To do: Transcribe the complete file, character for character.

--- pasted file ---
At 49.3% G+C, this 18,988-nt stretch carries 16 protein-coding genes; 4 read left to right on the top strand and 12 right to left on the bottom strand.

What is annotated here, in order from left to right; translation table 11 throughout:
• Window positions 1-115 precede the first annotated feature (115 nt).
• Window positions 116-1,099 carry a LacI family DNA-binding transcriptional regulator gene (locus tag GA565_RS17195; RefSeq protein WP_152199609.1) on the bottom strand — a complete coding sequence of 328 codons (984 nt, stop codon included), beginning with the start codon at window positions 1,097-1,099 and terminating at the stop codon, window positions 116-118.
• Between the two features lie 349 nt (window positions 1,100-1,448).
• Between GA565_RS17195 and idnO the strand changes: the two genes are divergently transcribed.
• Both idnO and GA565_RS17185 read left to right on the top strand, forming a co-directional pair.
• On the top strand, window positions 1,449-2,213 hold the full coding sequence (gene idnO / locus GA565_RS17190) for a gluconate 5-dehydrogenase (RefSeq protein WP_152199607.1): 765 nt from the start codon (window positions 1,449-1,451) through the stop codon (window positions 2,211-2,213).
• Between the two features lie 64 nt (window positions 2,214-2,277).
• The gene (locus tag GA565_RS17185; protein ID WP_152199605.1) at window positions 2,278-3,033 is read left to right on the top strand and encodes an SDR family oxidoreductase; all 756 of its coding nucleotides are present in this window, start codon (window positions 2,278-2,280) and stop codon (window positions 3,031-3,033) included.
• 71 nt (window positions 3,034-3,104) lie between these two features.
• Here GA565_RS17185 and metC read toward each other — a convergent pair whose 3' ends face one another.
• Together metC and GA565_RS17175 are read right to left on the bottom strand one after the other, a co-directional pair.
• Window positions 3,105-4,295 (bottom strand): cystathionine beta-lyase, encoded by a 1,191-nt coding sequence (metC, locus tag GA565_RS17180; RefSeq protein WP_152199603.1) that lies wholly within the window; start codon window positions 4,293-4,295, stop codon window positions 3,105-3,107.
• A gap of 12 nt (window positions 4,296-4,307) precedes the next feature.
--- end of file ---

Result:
At 49.3% G+C, this 18,988-nt stretch carries 16 protein-coding genes; 4 read left to right on the top strand and 12 right to left on the bottom strand.

What is annotated here, in order from left to right; translation table 11 throughout:
• Window positions 1-115 precede the first annotated feature (115 nt).
• Window positions 116-1,099 carry a LacI family DNA-binding transcriptional regulator gene (locus tag GA565_RS17195; RefSeq protein WP_152199609.1) on the bottom strand — a complete coding sequence of 328 codons (984 nt, stop codon included), beginning with the start codon at window positions 1,097-1,099 and terminating at the stop codon, window positions 116-118.
• Between the two features lie 349 nt (window positions 1,100-1,448).
• Between GA565_RS17195 and idnO the strand changes: the two genes are divergently transcribed.
• Both idnO and GA565_RS17185 read left to right on the top strand, forming a co-directional pair.
• On the top strand, window positions 1,449-2,213 hold the full coding sequence (gene idnO / locus GA565_RS17190) for a gluconate 5-dehydrogenase (RefSeq protein WP_152199607.1): 765 nt from the start codon (window positions 1,449-1,451) through the stop codon (window positions 2,211-2,213).
• Between the two features lie 64 nt (window positions 2,214-2,277).
• The gene (locus tag GA565_RS17185; protein ID WP_152199605.1) at window positions 2,278-3,033 is read left to right on the top strand and encodes an SDR family oxidoreductase; all 756 of its coding nucleotides are present in this window, start codon (window positions 2,278-2,280) and stop codon (window positions 3,031-3,033) included.
• 71 nt (window positions 3,034-3,104) lie between these two features.
• Here GA565_RS17185 and metC read toward each other — a convergent pair whose 3' ends face one another.
• Together metC and GA565_RS17175 are read right to left on the bottom strand one after the other, a co-directional pair.
• Window positions 3,105-4,295 (bottom strand): cystathionine beta-lyase, encoded by a 1,191-nt coding sequence (metC, locus tag GA565_RS17180; RefSeq protein WP_152199603.1) that lies wholly within the window; start codon window positions 4,293-4,295, stop codon window positions 3,105-3,107.
• A gap of 12 nt (window positions 4,296-4,307) precedes the next feature.